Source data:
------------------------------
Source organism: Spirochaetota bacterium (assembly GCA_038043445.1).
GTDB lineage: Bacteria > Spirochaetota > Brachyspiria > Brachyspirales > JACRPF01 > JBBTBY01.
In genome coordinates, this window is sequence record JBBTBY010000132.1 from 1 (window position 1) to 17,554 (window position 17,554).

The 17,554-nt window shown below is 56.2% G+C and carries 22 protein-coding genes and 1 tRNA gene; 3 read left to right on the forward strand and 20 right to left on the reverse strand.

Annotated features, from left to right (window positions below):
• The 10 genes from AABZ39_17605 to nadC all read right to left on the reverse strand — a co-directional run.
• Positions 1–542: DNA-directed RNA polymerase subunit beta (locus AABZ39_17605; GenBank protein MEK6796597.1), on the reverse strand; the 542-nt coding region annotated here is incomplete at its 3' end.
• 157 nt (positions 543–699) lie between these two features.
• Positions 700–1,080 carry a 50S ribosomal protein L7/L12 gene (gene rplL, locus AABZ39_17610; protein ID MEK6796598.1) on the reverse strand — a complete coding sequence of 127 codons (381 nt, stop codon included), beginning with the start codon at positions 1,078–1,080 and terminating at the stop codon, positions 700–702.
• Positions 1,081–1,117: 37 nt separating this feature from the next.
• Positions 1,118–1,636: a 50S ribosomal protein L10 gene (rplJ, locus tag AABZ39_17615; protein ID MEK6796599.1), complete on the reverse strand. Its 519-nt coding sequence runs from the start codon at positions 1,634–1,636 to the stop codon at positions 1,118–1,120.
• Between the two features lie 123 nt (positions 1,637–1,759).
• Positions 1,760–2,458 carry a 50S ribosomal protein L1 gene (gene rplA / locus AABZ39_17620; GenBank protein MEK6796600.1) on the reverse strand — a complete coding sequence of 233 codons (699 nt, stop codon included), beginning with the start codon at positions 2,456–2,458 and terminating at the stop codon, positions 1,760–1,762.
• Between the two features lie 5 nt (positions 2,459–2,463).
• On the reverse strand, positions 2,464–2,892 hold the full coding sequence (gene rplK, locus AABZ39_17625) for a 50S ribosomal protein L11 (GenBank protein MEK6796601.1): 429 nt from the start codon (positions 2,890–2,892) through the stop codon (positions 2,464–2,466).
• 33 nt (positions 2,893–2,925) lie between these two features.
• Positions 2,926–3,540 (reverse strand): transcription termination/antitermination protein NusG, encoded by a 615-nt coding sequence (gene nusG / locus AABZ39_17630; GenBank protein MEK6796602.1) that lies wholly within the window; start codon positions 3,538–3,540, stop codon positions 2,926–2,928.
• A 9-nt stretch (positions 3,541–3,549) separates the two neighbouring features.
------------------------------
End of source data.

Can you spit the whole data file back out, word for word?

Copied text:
Source organism: Spirochaetota bacterium (assembly GCA_038043445.1).
GTDB lineage: Bacteria > Spirochaetota > Brachyspiria > Brachyspirales > JACRPF01 > JBBTBY01.
In genome coordinates, this window is sequence record JBBTBY010000132.1 from 1 (window position 1) to 17,554 (window position 17,554).

The 17,554-nt window shown below is 56.2% G+C and carries 22 protein-coding genes and 1 tRNA gene; 3 read left to right on the forward strand and 20 right to left on the reverse strand.

Annotated features, from left to right (window positions below):
• The 10 genes from AABZ39_17605 to nadC all read right to left on the reverse strand — a co-directional run.
• Positions 1–542: DNA-directed RNA polymerase subunit beta (locus AABZ39_17605; GenBank protein MEK6796597.1), on the reverse strand; the 542-nt coding region annotated here is incomplete at its 3' end.
• 157 nt (positions 543–699) lie between these two features.
• Positions 700–1,080 carry a 50S ribosomal protein L7/L12 gene (gene rplL, locus AABZ39_17610; protein ID MEK6796598.1) on the reverse strand — a complete coding sequence of 127 codons (381 nt, stop codon included), beginning with the start codon at positions 1,078–1,080 and terminating at the stop codon, positions 700–702.
• Positions 1,081–1,117: 37 nt separating this feature from the next.
• Positions 1,118–1,636: a 50S ribosomal protein L10 gene (rplJ, locus tag AABZ39_17615; protein ID MEK6796599.1), complete on the reverse strand. Its 519-nt coding sequence runs from the start codon at positions 1,634–1,636 to the stop codon at positions 1,118–1,120.
• Between the two features lie 123 nt (positions 1,637–1,759).
• Positions 1,760–2,458 carry a 50S ribosomal protein L1 gene (gene rplA / locus AABZ39_17620; GenBank protein MEK6796600.1) on the reverse strand — a complete coding sequence of 233 codons (699 nt, stop codon included), beginning with the start codon at positions 2,456–2,458 and terminating at the stop codon, positions 1,760–1,762.
• Between the two features lie 5 nt (positions 2,459–2,463).
• On the reverse strand, positions 2,464–2,892 hold the full coding sequence (gene rplK, locus AABZ39_17625) for a 50S ribosomal protein L11 (GenBank protein MEK6796601.1): 429 nt from the start codon (positions 2,890–2,892) through the stop codon (positions 2,464–2,466).
• 33 nt (positions 2,893–2,925) lie between these two features.
• Positions 2,926–3,540 (reverse strand): transcription termination/antitermination protein NusG, encoded by a 615-nt coding sequence (gene nusG / locus AABZ39_17630; GenBank protein MEK6796602.1) that lies wholly within the window; start codon positions 3,538–3,540, stop codon positions 2,926–2,928.
• A 9-nt stretch (positions 3,541–3,549) separates the two neighbouring features.